At the early embryo stage, Herman was genetically engineered within a laboratory by Gen Pharm International of Mountain View, California. Scientists microinjected cells with the human gene coding for lactoferrin. The Dutch Parliament changed law in December of 1992 to enable Herman to reproduce. Eight calves were born in 1994 following a breeding program established at Gen Pharm’s European laboratory Pharming Group N. V in Leiden, the Netherlands. All of the calves inherited the lactoferrin production gene. With following sirings, Herman fathered a total of 55 calves.
Dutch law demanded he be slaughtered at the conclusion of his role within the experiment. The Dutch Agriculture Minister at the time, Jozias van Aartsen, agree, however, to a pardon, provided Herman did not have more offspring, after public and scientists rallied to his defense.
Together, with the cloned cows named Belle and Holly, he lived out his retirement at Naturalis, the National Museum of Natural History in Leiden. Herman the Bull was one of the oldest bulls ever within the Netherlands.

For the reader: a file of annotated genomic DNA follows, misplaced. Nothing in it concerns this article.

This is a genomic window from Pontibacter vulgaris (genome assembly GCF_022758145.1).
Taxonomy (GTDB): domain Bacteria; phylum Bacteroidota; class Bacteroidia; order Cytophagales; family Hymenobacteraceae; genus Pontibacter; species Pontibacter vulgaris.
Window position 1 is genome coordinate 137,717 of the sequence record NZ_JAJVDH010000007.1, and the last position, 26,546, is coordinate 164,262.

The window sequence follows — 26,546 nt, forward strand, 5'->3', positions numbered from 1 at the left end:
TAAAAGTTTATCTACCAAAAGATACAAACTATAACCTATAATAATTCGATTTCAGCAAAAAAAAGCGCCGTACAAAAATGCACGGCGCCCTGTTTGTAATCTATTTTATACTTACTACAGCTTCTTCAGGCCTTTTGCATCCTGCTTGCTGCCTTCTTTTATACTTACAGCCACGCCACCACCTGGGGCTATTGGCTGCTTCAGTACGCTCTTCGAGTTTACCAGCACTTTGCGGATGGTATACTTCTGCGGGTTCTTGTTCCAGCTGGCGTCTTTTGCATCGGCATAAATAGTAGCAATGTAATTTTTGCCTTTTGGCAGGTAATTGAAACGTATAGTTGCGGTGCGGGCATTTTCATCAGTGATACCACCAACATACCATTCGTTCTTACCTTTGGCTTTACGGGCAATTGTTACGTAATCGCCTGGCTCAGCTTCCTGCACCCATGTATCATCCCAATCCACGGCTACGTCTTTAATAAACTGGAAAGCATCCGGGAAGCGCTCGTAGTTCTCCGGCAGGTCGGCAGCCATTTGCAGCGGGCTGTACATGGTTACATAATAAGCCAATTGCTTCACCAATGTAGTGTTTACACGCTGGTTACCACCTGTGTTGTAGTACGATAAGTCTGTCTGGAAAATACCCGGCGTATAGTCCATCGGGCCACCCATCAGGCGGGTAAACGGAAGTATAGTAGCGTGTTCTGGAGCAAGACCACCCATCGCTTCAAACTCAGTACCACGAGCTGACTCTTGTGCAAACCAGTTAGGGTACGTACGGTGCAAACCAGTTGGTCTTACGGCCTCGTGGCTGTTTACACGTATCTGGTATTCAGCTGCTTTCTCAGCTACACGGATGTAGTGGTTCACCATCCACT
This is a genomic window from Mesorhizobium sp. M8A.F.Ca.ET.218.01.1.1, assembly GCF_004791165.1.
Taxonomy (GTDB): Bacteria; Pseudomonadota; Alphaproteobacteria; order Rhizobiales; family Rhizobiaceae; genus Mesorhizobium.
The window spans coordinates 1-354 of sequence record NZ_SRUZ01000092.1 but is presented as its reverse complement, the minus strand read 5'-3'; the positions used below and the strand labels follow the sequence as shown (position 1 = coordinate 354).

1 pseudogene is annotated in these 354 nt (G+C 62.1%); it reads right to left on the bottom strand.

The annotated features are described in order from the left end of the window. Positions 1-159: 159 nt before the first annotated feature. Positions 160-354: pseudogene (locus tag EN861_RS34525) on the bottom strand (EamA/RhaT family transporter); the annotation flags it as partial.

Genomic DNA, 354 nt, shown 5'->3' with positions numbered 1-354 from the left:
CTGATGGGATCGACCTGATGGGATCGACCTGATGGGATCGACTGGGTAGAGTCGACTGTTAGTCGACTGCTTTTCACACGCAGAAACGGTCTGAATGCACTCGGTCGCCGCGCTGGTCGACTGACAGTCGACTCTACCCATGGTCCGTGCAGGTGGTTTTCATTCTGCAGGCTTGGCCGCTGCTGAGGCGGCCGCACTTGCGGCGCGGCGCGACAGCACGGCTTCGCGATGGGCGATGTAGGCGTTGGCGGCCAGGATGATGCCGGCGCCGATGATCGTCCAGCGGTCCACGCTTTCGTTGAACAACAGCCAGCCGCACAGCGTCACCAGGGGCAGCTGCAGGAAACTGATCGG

On April 2, 2004, Herman was euthanized by vets from the University of Utrecht due to him suffering badly from osteoarthritis.
Herman the Bull’s hide has been preserved and mounted by taxidermists; since February 15, 2008, Herman is permanently on display in Naturalis. According to Naturalis, the symbolic value of having Herman the Bull is that he represents the onset of a new era in the way man deals with nature, an icon of scientific progress, and the subsequent public discussion of these problems.
Image Caption: Bull Herman (Lelystad, 16 December 1990 – Leiden, 2 April 2004), the first non human mammal with human DNA and first genetically engineered animal on exibit in the National Museum of Natural History ‘Naturalis’ in Leiden, the Netherlands. Credit: Peter Maas/Wikipedia (CC BY-SA 3.0)